Luca Ferrato

It's not a Lionel Messi led Barcelona, or a Wayne Rooney inspired Manchester United, or even Jose Mourinho's Inter. None of those three, despite their brilliance, can lay claim to still being unbeaten in their respective leagues this season. And when Bayer Leverkusen lost their unbeaten record at Nurnberg in March there was just one side standing in all Europe's professional leagues without a loss to their name this season, and that club is Novara.

Currently sitting on top of the First Division of Lega Pro (the former Serie C) in Italy, Novara come from a town of around 100,000 people, in Piedmont, not too far from the Lombardy border. Novara have always had a reasonably competitive team, but their last spell in Serie B came in the 1976/77 season. Since then the club have struggled in Italy's lower leagues, principally in Serie C1 and C2, not managing to make it back to the country's second tier.

In the first half of the twentieth century though, the club's faithful could enjoy watching a top class team. Novara played their first Serie A season in 1914/15 and their last in 1955/56. Key to Novara's early success was Silvio Piola, a striker born in nearby Robbio Lomellina. Piola turned out for the club between 1947 and 1954, scoring 86 goals in 190 games. Having joined the Biancazzurri off the back of spells with Torino and Juventus amongst others, Pinola remains the highest goalscorer in Serie A history with 247 goals. The striker picked up a World Cup winners medal in 1938, but never managed to win the Serie A title with any of his clubs.

Four years ago, the De Salvo family bought Novara and set about forming an impressive series of plans. True to their word the family have invested in the club, building a state of the art training base at a cost of more than €7M. Now, despite being a Lega Pro side, the club can almost compete with the best in the country in terms of the facilities they possess.

This season, managed by Attilio Tesser, they sit clear at the top of the league and are certainties for promotion. The town are practically preparing a promotion party with fans and citizens alike dreaming even further than Serie B, wondering when their exile from the country's top flight will finally end.

Tesser owes much of his team's performance to a raft of talented stars. Forwards like Nicola Ventola (ex-Inter and Torino) and Pablo Andres Gonzalez have been crucial. The latter, an Argentinian, has an interesting and fairytale-like story to tell.

Born in Tandil, Argentina, the same city that spawned Juventus star Mauro Camoranesi, in 1985, Gonzalez first turned out for Racing Club de Avellaneda. In 2007 the striker set out on his European adventure, arriving in Switzerland with Locarno. However, he did not impress and just one year later found himself back in Argentina. For Gonzalez his footballing dreams seemed shattered and he found work as a postman in Tandil, while still playing for his local side Grupo Universitario de Tanil. While there the striker rediscovered a rich vein of form and began to score once again – 17 goals in 28 games. The club's president Osvaldo Zarini decided Gonzalez deserved another shot at glory in Europe and spoke to Novara's board, who decided to accept the gamble.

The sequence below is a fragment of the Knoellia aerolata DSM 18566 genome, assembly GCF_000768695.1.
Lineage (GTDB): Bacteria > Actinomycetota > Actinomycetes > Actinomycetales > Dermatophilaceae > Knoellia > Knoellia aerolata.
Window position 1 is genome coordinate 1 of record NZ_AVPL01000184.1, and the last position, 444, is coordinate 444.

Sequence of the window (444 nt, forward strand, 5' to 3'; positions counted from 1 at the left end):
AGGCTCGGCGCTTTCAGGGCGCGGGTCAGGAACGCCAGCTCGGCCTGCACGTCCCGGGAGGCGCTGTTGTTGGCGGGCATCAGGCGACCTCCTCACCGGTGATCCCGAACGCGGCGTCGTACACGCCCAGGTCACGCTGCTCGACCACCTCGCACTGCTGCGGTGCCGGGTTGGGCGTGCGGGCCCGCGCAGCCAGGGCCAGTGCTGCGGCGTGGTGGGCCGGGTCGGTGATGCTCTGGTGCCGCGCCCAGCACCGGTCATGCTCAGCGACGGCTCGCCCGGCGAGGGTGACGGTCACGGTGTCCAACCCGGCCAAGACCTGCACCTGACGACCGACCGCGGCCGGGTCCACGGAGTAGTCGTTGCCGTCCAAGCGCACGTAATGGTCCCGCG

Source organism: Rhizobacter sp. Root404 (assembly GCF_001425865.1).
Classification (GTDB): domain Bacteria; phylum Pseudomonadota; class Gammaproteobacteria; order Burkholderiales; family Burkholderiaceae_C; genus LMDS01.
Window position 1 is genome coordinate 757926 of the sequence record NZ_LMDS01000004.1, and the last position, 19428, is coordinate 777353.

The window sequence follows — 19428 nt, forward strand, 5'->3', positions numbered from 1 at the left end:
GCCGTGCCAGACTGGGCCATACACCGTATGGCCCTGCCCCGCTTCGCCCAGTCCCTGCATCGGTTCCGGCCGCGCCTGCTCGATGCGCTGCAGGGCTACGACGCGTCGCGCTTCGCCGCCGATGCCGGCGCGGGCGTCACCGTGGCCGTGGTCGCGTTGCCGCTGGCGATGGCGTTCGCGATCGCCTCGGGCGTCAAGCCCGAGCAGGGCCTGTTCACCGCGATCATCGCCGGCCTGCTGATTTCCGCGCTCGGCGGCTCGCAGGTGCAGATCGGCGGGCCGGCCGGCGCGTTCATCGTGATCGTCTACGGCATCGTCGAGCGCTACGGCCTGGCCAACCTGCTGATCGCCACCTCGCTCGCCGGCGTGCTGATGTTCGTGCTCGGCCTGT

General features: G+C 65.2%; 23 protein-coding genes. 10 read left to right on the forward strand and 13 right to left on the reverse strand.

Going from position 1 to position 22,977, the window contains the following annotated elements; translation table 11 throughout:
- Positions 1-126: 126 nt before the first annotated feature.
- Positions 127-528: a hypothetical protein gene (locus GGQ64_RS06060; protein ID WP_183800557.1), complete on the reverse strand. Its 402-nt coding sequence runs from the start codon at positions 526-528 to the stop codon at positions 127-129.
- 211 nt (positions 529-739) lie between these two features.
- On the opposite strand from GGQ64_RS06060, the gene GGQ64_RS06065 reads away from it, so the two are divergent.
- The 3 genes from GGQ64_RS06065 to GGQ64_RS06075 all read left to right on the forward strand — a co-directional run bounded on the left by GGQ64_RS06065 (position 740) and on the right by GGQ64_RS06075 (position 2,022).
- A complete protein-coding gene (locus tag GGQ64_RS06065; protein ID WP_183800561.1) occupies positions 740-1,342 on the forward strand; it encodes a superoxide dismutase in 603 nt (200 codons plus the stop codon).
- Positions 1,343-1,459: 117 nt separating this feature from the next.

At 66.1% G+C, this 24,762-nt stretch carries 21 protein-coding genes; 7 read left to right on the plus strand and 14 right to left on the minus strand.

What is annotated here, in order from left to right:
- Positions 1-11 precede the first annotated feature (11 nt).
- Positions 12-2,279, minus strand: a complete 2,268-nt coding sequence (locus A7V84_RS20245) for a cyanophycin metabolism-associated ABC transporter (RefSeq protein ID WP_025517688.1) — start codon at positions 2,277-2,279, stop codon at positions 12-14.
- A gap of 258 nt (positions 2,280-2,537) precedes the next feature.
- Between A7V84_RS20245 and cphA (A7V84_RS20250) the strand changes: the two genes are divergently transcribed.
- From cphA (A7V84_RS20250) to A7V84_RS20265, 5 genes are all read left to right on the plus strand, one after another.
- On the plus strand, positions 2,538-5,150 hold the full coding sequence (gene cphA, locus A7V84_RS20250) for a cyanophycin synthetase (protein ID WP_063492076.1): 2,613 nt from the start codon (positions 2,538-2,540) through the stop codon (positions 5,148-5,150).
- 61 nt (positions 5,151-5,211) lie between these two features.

This season Gonzalez has shone. The Argentine is not the only non-Italian in the squad however, he is joined by French defender Jean Christophe Coubronne (bought from Sochaux), midfielders Brazilian Elizeu Vicentini Juliano, Bosnian Elmian Kurbegovic, Argentine Emmanuel Jorge Ledesma and Swiss Rijat Shala.

Novara's heroics in this campaign have not been confined to the lower leagues, and on 13th January they became the talk of all Italy. After beating Serie A side Siena away (helped by two Gonzalez goals), Novara came up against the mighty AC Milan in the San Siro. It was the Round of 16 in the Coppa Italia and every shop and school in Novara closed as a huge 13,000 supporters travelled to Milan. The atmosphere in the San Siro was surreal, with just 17,000 fans inside the ground Novara's faithful outnumbered Milan's. For the Biancazzurri the tie seemed and felt like playing at home.

Milan took the lead in the first half through Filippo Inzaghi, but at the beginning of the second period Gonzalez beat Georgian defender Kakha Kaladze to the ball and volleyed a wonderful strike into the back of the Milan net. The San Siro exploded and for a brief moment the Novara fans dared to dream the impossible.

It was not to be however, and ten minutes before the final whistle Mathieu Flamini bagged a second for Milan and ended Novara's Coppa Italia dreams. But while the dream may have died, the Novara faithful had enjoyed the journey and applauded their stars off the pitch.

With promotion to Serie B all but assured it can be safely assumed that Italy's second tier is merely the starting point for Novara's ambitious De Salvo family. In a few years the club hope to play regional derbies in Serie A against Juventus and possibly Torino. If the team continues in the same vein then few would bet against that happening. For Novara the dream of a return to the top flight is no longer an impossible one.


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